Supreme Court’s recent move has allowed Justice Ketjani Jackson to participate in a case that could lead to the end of using race in college admissions.
The Associated Press (AP) reported that after a case involving Harvard’s admissions policy was joined to a similar lawsuit involving the University Of North Carolina, the Supreme Court split the race in the college admissions case. The split has allowed Jackson–the first Black woman appointed to the Supreme court–to hear arguments and vote in the case. However, being that the court has a 6-3 conservative majority that is skeptical of race being a role in education, among other things, her vote is unlikely to make an impact.
Jackson pledged to sit out the case because she was a member of the university’s school board. She pledged during her confirmation hearing, as she joined the court on June 30 following Justice Stephen Breyer’s retirement.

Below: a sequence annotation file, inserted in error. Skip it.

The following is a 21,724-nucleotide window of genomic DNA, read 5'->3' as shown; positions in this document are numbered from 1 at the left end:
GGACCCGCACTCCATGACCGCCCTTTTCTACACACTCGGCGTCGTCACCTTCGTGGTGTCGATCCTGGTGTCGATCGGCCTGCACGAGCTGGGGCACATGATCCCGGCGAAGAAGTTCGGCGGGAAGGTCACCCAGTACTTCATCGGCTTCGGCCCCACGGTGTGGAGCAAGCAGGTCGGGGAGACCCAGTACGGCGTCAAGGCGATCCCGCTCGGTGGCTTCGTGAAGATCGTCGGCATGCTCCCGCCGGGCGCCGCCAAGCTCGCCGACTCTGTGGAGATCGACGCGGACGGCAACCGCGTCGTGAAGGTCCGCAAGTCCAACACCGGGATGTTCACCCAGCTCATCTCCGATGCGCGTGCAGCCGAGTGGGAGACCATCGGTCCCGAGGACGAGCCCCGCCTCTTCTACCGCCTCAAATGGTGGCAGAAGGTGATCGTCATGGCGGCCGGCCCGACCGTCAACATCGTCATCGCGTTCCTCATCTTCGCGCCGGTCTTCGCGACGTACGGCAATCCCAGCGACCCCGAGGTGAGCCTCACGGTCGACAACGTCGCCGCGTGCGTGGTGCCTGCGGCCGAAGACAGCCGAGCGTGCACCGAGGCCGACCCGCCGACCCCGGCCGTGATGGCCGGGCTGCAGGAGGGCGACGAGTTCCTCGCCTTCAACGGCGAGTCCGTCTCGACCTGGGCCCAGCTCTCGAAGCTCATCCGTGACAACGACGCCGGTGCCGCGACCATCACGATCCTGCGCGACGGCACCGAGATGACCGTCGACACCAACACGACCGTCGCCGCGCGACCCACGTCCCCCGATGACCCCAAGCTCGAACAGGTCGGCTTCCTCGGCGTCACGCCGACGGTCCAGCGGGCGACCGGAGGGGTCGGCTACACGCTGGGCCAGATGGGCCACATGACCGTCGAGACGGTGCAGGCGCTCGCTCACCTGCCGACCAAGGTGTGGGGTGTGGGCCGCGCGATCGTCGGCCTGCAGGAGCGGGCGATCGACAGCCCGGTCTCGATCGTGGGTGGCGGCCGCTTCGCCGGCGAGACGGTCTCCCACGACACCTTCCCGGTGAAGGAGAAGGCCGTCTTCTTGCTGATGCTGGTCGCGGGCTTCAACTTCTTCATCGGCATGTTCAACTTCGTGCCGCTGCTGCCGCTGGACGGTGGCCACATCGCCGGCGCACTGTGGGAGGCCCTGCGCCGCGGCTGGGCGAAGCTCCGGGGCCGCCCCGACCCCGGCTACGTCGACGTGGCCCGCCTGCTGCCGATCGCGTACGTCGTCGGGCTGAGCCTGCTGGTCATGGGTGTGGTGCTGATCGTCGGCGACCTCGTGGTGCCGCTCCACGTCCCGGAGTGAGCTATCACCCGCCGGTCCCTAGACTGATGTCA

Jackson, a Harvard graduate, served as a Harvard Board of Overseers member from 2016 to 2022. According to the school’s official website, its board aims to provide “counsel to the University’s leadership on priorities, plans, and strategic initiatives.”
The magistrate’s ties to the Ivy League university were heavily criticized that federal law has required that all judges excuse themselves from cases in which their “impartiality might reasonably be questioned.”
Thankfully, Jackson can now participate in the case, which could determine the fate of affirmative action policies across the U.S.
In May, she opened up to the Washington Post about the pressure of being the first Black female justice.
“I’m embodying this progress that many people feel we’re making by having me appointed to this seat. And so it’s pretty daunting in a lot of ways…I feel prepared because I’ve been one of a handful of African Americans doing what I do at this level for a while. It’s not unfamiliar to me to be a ‘first’ or an ‘only’ or whatever small group of people who are performing in legal circles like this — obviously nothing like as momentous as this.”